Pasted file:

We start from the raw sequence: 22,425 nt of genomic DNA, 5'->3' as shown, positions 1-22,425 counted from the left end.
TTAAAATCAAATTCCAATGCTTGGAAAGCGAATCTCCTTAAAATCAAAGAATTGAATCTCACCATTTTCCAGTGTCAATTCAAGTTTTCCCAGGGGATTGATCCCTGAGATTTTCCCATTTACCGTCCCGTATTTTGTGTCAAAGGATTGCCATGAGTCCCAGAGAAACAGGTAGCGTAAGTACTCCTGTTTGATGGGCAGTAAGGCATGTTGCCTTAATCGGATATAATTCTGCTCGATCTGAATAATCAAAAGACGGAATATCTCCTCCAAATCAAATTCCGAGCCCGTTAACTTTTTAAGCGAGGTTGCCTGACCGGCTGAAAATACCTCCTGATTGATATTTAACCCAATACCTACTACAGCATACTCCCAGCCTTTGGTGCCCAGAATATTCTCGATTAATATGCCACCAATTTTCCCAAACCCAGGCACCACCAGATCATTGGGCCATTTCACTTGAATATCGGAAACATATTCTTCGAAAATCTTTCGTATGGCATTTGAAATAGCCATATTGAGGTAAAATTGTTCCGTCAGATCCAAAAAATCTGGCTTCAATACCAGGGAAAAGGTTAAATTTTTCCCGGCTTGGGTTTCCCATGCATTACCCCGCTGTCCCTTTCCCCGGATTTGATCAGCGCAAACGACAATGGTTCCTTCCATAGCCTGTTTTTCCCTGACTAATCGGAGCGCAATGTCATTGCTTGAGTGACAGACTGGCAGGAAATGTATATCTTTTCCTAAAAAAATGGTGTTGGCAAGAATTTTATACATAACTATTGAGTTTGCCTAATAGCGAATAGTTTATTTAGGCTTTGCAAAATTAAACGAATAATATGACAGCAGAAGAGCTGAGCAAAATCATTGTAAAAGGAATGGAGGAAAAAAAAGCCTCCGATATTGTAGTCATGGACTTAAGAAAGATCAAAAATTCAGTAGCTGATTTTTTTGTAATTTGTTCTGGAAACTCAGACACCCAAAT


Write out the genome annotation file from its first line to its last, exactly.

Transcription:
We start from the raw sequence: 22,425 nt of genomic DNA, 5'->3' as shown, positions 1-22,425 counted from the left end.
TTAAAATCAAATTCCAATGCTTGGAAAGCGAATCTCCTTAAAATCAAAGAATTGAATCTCACCATTTTCCAGTGTCAATTCAAGTTTTCCCAGGGGATTGATCCCTGAGATTTTCCCATTTACCGTCCCGTATTTTGTGTCAAAGGATTGCCATGAGTCCCAGAGAAACAGGTAGCGTAAGTACTCCTGTTTGATGGGCAGTAAGGCATGTTGCCTTAATCGGATATAATTCTGCTCGATCTGAATAATCAAAAGACGGAATATCTCCTCCAAATCAAATTCCGAGCCCGTTAACTTTTTAAGCGAGGTTGCCTGACCGGCTGAAAATACCTCCTGATTGATATTTAACCCAATACCTACTACAGCATACTCCCAGCCTTTGGTGCCCAGAATATTCTCGATTAATATGCCACCAATTTTCCCAAACCCAGGCACCACCAGATCATTGGGCCATTTCACTTGAATATCGGAAACATATTCTTCGAAAATCTTTCGTATGGCATTTGAAATAGCCATATTGAGGTAAAATTGTTCCGTCAGATCCAAAAAATCTGGCTTCAATACCAGGGAAAAGGTTAAATTTTTCCCGGCTTGGGTTTCCCATGCATTACCCCGCTGTCCCTTTCCCCGGATTTGATCAGCGCAAACGACAATGGTTCCTTCCATAGCCTGTTTTTCCCTGACTAATCGGAGCGCAATGTCATTGCTTGAGTGACAGACTGGCAGGAAATGTATATCTTTTCCTAAAAAAATGGTGTTGGCAAGAATTTTATACATAACTATTGAGTTTGCCTAATAGCGAATAGTTTATTTAGGCTTTGCAAAATTAAACGAATAATATGACAGCAGAAGAGCTGAGCAAAATCATTGTAAAAGGAATGGAGGAAAAAAAAGCCTCCGATATTGTAGTCATGGACTTAAGAAAGATCAAAAATTCAGTAGCTGATTTTTTTGTAATTTGTTCTGGAAACTCAGACACCCAAAT